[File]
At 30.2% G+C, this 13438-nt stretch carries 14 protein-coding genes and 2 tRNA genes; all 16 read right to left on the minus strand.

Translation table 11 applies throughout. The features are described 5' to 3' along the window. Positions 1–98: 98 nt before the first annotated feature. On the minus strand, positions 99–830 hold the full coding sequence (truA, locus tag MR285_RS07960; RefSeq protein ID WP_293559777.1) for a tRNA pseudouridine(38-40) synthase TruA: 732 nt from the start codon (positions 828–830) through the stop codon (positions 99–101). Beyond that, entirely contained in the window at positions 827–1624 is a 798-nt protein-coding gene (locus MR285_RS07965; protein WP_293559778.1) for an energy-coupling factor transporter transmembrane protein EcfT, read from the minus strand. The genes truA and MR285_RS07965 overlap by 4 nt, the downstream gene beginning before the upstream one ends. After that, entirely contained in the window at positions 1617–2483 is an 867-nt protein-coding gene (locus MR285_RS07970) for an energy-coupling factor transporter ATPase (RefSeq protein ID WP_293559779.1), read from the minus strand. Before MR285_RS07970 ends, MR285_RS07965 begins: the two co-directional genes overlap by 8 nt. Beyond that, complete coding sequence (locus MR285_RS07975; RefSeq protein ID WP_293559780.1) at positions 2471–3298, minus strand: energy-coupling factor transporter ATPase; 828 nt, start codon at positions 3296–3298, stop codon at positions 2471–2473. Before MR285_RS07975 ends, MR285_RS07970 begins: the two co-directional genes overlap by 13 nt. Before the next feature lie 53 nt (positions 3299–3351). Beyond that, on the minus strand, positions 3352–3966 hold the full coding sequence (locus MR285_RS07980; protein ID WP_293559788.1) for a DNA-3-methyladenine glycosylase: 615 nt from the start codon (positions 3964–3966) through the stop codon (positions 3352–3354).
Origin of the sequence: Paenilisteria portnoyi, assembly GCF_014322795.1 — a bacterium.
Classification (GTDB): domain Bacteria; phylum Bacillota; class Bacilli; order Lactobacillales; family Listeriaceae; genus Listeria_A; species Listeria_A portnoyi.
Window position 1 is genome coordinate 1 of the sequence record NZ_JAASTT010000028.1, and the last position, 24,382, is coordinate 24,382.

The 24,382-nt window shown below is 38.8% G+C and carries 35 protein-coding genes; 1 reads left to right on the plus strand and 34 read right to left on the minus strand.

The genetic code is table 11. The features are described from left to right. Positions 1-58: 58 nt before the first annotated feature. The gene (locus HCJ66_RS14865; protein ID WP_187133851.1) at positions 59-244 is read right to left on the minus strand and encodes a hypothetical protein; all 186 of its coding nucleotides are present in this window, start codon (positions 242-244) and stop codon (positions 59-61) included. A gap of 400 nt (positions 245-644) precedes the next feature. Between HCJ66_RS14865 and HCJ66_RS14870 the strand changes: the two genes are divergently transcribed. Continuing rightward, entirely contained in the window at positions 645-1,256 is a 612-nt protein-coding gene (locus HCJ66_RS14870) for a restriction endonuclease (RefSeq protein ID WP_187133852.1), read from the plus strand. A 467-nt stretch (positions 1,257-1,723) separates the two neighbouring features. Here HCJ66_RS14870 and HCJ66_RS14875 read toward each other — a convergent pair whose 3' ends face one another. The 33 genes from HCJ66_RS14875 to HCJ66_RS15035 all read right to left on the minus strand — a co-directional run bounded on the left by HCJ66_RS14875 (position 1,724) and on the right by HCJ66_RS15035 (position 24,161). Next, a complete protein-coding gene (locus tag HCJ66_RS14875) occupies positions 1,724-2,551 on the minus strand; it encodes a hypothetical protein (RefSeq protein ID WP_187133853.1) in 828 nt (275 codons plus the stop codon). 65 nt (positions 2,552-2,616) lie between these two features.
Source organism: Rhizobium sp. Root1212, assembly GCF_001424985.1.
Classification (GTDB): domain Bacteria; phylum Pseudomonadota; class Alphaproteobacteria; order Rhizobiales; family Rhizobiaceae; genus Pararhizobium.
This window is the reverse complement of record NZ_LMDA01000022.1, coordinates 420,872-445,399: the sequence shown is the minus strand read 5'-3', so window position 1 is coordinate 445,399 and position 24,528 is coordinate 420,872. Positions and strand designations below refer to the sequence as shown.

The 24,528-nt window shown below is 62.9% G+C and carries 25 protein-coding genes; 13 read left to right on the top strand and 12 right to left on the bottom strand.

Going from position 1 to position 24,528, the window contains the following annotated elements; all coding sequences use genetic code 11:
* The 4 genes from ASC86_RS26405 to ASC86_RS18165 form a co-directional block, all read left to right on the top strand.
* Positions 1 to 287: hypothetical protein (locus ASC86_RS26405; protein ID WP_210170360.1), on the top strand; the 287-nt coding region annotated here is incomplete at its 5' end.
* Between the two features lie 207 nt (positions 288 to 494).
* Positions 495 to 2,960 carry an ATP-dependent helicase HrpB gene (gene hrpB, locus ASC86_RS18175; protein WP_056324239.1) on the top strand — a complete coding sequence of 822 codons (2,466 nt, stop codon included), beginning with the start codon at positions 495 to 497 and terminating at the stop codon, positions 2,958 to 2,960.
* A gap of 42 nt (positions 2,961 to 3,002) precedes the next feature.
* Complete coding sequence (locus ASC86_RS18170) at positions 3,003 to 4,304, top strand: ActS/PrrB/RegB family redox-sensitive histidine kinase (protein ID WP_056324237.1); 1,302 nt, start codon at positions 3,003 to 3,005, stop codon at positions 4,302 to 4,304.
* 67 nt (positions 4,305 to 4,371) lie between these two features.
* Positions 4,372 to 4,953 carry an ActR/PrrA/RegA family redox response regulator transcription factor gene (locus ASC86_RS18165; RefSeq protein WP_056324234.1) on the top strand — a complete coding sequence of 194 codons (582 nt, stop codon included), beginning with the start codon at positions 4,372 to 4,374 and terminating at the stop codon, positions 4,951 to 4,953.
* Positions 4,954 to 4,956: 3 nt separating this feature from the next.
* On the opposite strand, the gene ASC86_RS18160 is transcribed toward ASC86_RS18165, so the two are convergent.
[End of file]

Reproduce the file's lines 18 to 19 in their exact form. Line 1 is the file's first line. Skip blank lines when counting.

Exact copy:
* Complete coding sequence (locus ASC86_RS18170) at positions 3,003 to 4,304, top strand: ActS/PrrB/RegB family redox-sensitive histidine kinase (protein ID WP_056324237.1); 1,302 nt, start codon at positions 3,003 to 3,005, stop codon at positions 4,302 to 4,304.
* 67 nt (positions 4,305 to 4,371) lie between these two features.